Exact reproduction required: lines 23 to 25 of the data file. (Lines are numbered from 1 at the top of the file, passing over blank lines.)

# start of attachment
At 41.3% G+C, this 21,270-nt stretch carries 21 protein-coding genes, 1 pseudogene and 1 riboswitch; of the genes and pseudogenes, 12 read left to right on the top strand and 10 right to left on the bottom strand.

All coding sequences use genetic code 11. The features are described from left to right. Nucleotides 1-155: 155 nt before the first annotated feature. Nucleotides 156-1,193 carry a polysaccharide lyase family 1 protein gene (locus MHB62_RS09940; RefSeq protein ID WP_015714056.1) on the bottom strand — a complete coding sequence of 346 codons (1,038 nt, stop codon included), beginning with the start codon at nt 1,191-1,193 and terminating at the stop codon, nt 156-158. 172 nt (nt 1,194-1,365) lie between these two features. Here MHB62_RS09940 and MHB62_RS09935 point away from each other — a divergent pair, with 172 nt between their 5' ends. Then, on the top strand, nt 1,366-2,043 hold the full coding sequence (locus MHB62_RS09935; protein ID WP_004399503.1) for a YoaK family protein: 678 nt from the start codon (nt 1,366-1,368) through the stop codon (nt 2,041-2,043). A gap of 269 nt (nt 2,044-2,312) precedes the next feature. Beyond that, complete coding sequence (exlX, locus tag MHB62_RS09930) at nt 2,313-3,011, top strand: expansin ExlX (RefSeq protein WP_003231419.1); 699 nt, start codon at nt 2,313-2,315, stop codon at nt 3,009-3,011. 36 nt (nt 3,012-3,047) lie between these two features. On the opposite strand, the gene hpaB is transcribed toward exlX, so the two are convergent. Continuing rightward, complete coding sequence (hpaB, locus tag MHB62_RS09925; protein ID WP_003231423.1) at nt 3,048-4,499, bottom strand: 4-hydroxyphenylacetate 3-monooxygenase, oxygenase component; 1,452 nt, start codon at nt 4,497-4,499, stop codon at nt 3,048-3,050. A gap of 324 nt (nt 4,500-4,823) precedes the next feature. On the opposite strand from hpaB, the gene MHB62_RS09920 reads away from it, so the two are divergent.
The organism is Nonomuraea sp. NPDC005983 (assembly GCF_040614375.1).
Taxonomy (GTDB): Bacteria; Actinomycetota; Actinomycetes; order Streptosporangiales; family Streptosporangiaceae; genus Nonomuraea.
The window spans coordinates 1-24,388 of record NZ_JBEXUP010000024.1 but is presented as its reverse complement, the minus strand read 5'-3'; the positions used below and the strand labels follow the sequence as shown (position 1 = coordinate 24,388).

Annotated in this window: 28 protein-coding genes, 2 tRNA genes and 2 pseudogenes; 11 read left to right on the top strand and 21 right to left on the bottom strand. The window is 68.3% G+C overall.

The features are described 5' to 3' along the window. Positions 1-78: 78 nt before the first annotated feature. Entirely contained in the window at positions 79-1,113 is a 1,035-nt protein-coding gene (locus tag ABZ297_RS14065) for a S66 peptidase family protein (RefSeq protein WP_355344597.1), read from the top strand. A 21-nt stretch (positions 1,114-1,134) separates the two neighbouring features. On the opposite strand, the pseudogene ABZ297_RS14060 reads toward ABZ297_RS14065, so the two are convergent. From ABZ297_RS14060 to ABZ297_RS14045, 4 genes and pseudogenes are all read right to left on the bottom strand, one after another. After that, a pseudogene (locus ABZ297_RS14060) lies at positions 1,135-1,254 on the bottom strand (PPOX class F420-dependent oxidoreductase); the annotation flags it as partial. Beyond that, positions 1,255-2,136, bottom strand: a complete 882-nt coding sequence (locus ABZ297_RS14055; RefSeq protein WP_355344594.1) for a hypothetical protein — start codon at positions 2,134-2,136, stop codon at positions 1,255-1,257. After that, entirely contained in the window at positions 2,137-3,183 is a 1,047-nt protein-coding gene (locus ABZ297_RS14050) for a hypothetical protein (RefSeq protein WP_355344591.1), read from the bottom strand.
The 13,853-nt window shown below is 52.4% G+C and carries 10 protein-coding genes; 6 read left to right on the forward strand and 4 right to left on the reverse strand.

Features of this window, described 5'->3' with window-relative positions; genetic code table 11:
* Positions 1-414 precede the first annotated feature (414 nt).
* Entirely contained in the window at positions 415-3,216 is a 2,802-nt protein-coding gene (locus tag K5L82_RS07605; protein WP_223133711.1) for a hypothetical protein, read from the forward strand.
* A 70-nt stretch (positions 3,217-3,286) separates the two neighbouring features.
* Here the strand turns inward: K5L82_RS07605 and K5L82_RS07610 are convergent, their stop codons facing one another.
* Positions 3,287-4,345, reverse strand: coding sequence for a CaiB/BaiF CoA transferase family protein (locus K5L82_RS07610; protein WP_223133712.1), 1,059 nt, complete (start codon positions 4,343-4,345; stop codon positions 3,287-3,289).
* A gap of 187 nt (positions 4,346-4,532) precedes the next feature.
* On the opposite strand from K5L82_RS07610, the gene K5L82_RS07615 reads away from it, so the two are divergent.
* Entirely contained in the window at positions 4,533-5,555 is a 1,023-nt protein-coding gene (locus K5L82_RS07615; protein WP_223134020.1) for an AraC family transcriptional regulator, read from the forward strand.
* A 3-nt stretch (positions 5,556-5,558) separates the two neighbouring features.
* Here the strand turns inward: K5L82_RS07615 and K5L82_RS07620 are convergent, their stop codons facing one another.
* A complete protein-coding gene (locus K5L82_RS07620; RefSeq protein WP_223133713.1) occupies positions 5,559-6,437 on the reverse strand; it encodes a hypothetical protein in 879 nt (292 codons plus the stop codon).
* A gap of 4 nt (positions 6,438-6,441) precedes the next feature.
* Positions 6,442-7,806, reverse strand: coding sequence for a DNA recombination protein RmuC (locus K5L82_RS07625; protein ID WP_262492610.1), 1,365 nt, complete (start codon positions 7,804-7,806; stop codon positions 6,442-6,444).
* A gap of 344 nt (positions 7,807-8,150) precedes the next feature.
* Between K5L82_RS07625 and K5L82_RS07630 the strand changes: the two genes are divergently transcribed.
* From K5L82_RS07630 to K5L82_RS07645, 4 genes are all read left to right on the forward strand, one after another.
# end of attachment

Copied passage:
* A gap of 344 nt (positions 7,807-8,150) precedes the next feature.
* Between K5L82_RS07625 and K5L82_RS07630 the strand changes: the two genes are divergently transcribed.
* From K5L82_RS07630 to K5L82_RS07645, 4 genes are all read left to right on the forward strand, one after another.